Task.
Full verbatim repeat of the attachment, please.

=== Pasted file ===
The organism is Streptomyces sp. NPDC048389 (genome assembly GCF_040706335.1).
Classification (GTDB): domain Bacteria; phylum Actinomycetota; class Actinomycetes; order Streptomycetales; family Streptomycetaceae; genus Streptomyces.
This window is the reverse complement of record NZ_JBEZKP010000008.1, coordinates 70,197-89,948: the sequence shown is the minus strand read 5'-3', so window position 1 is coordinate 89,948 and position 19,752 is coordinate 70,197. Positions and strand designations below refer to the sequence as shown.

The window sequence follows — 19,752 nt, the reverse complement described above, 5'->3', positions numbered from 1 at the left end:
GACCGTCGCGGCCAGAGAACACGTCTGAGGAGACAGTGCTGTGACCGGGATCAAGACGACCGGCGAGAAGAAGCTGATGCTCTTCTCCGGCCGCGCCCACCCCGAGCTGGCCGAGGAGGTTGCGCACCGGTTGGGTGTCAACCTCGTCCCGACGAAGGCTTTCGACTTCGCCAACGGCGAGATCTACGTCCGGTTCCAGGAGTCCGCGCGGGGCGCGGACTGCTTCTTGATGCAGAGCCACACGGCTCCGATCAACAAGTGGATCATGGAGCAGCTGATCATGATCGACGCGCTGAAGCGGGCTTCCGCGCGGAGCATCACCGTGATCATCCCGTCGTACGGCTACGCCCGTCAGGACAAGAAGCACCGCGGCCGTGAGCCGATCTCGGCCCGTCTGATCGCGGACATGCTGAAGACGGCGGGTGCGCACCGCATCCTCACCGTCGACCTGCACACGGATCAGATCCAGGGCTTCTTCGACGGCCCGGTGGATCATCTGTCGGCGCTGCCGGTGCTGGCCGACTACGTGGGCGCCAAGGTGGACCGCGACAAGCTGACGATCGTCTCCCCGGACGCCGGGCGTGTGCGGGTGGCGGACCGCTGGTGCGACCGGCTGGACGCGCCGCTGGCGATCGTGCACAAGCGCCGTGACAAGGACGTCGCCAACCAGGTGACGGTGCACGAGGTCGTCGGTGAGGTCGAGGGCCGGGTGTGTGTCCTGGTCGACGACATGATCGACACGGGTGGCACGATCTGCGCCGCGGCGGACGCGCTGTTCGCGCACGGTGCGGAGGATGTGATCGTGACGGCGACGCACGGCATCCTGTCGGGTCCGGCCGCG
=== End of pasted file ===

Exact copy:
The organism is Streptomyces sp. NPDC048389 (genome assembly GCF_040706335.1).
Classification (GTDB): domain Bacteria; phylum Actinomycetota; class Actinomycetes; order Streptomycetales; family Streptomycetaceae; genus Streptomyces.
This window is the reverse complement of record NZ_JBEZKP010000008.1, coordinates 70,197-89,948: the sequence shown is the minus strand read 5'-3', so window position 1 is coordinate 89,948 and position 19,752 is coordinate 70,197. Positions and strand designations below refer to the sequence as shown.

The window sequence follows — 19,752 nt, the reverse complement described above, 5'->3', positions numbered from 1 at the left end:
GACCGTCGCGGCCAGAGAACACGTCTGAGGAGACAGTGCTGTGACCGGGATCAAGACGACCGGCGAGAAGAAGCTGATGCTCTTCTCCGGCCGCGCCCACCCCGAGCTGGCCGAGGAGGTTGCGCACCGGTTGGGTGTCAACCTCGTCCCGACGAAGGCTTTCGACTTCGCCAACGGCGAGATCTACGTCCGGTTCCAGGAGTCCGCGCGGGGCGCGGACTGCTTCTTGATGCAGAGCCACACGGCTCCGATCAACAAGTGGATCATGGAGCAGCTGATCATGATCGACGCGCTGAAGCGGGCTTCCGCGCGGAGCATCACCGTGATCATCCCGTCGTACGGCTACGCCCGTCAGGACAAGAAGCACCGCGGCCGTGAGCCGATCTCGGCCCGTCTGATCGCGGACATGCTGAAGACGGCGGGTGCGCACCGCATCCTCACCGTCGACCTGCACACGGATCAGATCCAGGGCTTCTTCGACGGCCCGGTGGATCATCTGTCGGCGCTGCCGGTGCTGGCCGACTACGTGGGCGCCAAGGTGGACCGCGACAAGCTGACGATCGTCTCCCCGGACGCCGGGCGTGTGCGGGTGGCGGACCGCTGGTGCGACCGGCTGGACGCGCCGCTGGCGATCGTGCACAAGCGCCGTGACAAGGACGTCGCCAACCAGGTGACGGTGCACGAGGTCGTCGGTGAGGTCGAGGGCCGGGTGTGTGTCCTGGTCGACGACATGATCGACACGGGTGGCACGATCTGCGCCGCGGCGGACGCGCTGTTCGCGCACGGTGCGGAGGATGTGATCGTGACGGCGACGCACGGCATCCTGTCGGGTCCGGCCGCG